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Craig Davies for Art-Sheep

When one thinks of Hollywood in the ’40s and ’50s, it’s easy to imagine pin-up, glamour and historical stars and movies, such as Rita Hayworth and Casablanca, however, there was a flip side to the industry’s fame and allure, as the war had managed to taint even the artistic milieu. During this era, exhibiting Communist tendencies or inclinations was enough reason to cause the end of one’s career. To be featured in the blacklists created to mark individuals as leftists had resulted in a big number of artists being banned from playing in, virtually, every medium available, from film to TV to the radio, sometimes only on the basis of rumors and allegations.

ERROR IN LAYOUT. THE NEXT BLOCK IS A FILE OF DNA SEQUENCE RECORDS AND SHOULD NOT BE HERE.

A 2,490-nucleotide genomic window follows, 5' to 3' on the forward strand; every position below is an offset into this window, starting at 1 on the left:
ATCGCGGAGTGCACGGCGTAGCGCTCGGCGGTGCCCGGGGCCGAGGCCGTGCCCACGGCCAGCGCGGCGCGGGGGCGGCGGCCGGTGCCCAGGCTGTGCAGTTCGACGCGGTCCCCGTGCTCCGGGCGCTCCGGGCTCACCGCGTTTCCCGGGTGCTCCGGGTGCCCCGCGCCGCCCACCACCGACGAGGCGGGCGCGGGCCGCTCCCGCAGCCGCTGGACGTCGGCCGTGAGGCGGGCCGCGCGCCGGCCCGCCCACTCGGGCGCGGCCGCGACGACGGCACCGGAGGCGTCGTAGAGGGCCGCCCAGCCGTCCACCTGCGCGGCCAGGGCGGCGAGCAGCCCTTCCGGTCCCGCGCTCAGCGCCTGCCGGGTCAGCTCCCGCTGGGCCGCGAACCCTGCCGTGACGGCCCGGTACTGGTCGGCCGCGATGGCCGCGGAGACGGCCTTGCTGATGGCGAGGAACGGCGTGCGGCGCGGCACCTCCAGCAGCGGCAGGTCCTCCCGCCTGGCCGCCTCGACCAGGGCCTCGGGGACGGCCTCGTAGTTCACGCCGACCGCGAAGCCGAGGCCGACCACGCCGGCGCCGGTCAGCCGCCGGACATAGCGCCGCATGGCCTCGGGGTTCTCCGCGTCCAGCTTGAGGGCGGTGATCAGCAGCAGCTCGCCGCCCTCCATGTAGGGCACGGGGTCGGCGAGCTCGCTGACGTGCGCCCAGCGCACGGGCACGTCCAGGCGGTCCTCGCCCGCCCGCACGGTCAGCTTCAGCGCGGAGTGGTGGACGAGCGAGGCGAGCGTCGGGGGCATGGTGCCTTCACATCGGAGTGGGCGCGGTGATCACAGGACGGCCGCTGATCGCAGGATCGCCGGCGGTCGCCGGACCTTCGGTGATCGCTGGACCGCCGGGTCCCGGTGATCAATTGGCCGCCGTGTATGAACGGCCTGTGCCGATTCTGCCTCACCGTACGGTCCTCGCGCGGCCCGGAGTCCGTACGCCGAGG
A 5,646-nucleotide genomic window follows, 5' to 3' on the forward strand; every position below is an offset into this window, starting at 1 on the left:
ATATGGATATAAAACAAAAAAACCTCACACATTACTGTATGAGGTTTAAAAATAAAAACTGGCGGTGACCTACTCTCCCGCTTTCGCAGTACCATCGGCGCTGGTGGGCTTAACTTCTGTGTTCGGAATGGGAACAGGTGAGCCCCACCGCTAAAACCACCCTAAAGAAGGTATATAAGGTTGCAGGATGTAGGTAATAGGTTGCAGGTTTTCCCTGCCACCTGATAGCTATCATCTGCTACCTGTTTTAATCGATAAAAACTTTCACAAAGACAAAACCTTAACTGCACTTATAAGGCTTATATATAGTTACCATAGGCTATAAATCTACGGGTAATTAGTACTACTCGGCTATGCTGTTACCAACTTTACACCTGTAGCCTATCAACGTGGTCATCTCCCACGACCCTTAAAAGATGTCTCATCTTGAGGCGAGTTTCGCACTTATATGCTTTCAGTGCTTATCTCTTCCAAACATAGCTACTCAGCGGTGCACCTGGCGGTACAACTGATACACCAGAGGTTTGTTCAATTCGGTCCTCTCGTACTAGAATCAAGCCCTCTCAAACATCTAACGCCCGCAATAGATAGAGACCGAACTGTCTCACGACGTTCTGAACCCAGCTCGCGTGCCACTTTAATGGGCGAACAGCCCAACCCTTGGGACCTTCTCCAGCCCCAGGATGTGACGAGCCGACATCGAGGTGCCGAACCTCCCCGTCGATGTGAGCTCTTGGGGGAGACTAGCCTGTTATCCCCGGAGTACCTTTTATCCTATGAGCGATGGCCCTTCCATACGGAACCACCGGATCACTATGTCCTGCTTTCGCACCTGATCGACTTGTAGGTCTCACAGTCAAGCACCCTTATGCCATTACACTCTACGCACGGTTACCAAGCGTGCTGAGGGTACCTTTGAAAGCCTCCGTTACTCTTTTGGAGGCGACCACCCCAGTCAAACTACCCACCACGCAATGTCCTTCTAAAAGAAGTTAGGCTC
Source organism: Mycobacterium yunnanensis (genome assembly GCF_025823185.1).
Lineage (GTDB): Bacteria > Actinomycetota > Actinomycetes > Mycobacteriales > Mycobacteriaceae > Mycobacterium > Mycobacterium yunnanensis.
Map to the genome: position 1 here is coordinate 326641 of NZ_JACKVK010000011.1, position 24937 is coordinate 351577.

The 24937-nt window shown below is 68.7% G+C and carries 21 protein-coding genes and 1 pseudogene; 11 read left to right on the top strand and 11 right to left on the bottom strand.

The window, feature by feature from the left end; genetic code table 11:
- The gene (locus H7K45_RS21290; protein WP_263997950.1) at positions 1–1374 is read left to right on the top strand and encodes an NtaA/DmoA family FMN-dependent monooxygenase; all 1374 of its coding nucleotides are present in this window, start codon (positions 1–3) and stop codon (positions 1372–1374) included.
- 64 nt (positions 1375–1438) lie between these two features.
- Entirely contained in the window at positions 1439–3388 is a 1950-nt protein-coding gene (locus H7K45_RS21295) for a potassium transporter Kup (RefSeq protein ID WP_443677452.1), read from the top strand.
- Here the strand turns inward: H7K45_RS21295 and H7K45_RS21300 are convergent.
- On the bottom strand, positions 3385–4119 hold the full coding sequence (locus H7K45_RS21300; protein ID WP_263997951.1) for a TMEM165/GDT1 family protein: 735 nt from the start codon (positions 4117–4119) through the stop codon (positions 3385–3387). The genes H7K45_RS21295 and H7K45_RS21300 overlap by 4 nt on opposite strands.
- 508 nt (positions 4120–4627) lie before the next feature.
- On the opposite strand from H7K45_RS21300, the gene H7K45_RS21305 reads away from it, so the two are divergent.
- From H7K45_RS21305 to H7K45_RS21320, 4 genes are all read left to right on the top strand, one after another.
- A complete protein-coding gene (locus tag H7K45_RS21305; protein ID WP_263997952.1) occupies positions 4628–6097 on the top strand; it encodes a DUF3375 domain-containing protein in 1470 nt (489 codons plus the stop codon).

A total of 151 professionals blacklisted and named by Counterattack, a right-wing journal, were forced to either cease their careers for a period of time before resuming them, like Lena Horne, and others, such as John Garfield, had their careers terminated for life. The lists were comprised of artists from a variety of different professions: actors, poets, journalists, musicians and authors, with very notable personalities included, namely, Arthur Miller, Langston Hughes and Orson Welles.

Images & Captions: The LIFE Picture Collection/Getty Images, LIFE
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